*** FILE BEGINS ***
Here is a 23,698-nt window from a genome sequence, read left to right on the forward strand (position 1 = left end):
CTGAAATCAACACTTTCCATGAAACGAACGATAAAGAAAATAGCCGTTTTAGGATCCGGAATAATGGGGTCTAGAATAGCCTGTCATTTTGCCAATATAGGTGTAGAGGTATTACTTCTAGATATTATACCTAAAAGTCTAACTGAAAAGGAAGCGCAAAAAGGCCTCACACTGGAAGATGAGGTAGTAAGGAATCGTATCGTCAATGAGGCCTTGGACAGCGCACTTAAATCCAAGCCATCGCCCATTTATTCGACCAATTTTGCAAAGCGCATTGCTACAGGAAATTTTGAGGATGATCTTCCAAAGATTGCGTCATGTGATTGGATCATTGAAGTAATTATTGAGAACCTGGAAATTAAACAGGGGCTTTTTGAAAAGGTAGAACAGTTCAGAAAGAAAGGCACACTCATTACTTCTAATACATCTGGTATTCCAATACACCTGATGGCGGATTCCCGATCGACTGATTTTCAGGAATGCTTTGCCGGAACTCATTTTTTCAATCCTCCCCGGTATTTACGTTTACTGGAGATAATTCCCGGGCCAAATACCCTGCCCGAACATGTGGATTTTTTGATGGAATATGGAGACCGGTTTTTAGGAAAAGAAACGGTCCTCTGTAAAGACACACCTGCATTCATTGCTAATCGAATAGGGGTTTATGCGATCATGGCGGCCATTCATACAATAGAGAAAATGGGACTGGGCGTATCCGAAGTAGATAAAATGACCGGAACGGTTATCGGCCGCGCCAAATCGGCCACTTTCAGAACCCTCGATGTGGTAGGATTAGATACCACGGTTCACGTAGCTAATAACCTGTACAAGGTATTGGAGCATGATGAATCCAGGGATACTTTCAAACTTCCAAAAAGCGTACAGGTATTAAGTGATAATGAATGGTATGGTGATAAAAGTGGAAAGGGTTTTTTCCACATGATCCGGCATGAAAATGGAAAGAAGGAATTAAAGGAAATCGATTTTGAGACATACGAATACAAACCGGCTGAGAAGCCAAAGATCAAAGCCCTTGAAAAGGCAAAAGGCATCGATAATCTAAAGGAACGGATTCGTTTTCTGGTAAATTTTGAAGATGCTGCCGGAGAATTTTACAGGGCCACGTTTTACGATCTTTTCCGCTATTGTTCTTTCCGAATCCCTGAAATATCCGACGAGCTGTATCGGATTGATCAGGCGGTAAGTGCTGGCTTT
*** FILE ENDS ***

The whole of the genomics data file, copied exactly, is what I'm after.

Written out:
Here is a 23,698-nt window from a genome sequence, read left to right on the forward strand (position 1 = left end):
CTGAAATCAACACTTTCCATGAAACGAACGATAAAGAAAATAGCCGTTTTAGGATCCGGAATAATGGGGTCTAGAATAGCCTGTCATTTTGCCAATATAGGTGTAGAGGTATTACTTCTAGATATTATACCTAAAAGTCTAACTGAAAAGGAAGCGCAAAAAGGCCTCACACTGGAAGATGAGGTAGTAAGGAATCGTATCGTCAATGAGGCCTTGGACAGCGCACTTAAATCCAAGCCATCGCCCATTTATTCGACCAATTTTGCAAAGCGCATTGCTACAGGAAATTTTGAGGATGATCTTCCAAAGATTGCGTCATGTGATTGGATCATTGAAGTAATTATTGAGAACCTGGAAATTAAACAGGGGCTTTTTGAAAAGGTAGAACAGTTCAGAAAGAAAGGCACACTCATTACTTCTAATACATCTGGTATTCCAATACACCTGATGGCGGATTCCCGATCGACTGATTTTCAGGAATGCTTTGCCGGAACTCATTTTTTCAATCCTCCCCGGTATTTACGTTTACTGGAGATAATTCCCGGGCCAAATACCCTGCCCGAACATGTGGATTTTTTGATGGAATATGGAGACCGGTTTTTAGGAAAAGAAACGGTCCTCTGTAAAGACACACCTGCATTCATTGCTAATCGAATAGGGGTTTATGCGATCATGGCGGCCATTCATACAATAGAGAAAATGGGACTGGGCGTATCCGAAGTAGATAAAATGACCGGAACGGTTATCGGCCGCGCCAAATCGGCCACTTTCAGAACCCTCGATGTGGTAGGATTAGATACCACGGTTCACGTAGCTAATAACCTGTACAAGGTATTGGAGCATGATGAATCCAGGGATACTTTCAAACTTCCAAAAAGCGTACAGGTATTAAGTGATAATGAATGGTATGGTGATAAAAGTGGAAAGGGTTTTTTCCACATGATCCGGCATGAAAATGGAAAGAAGGAATTAAAGGAAATCGATTTTGAGACATACGAATACAAACCGGCTGAGAAGCCAAAGATCAAAGCCCTTGAAAAGGCAAAAGGCATCGATAATCTAAAGGAACGGATTCGTTTTCTGGTAAATTTTGAAGATGCTGCCGGAGAATTTTACAGGGCCACGTTTTACGATCTTTTCCGCTATTGTTCTTTCCGAATCCCTGAAATATCCGACGAGCTGTATCGGATTGATCAGGCGGTAAGTGCTGGCTTT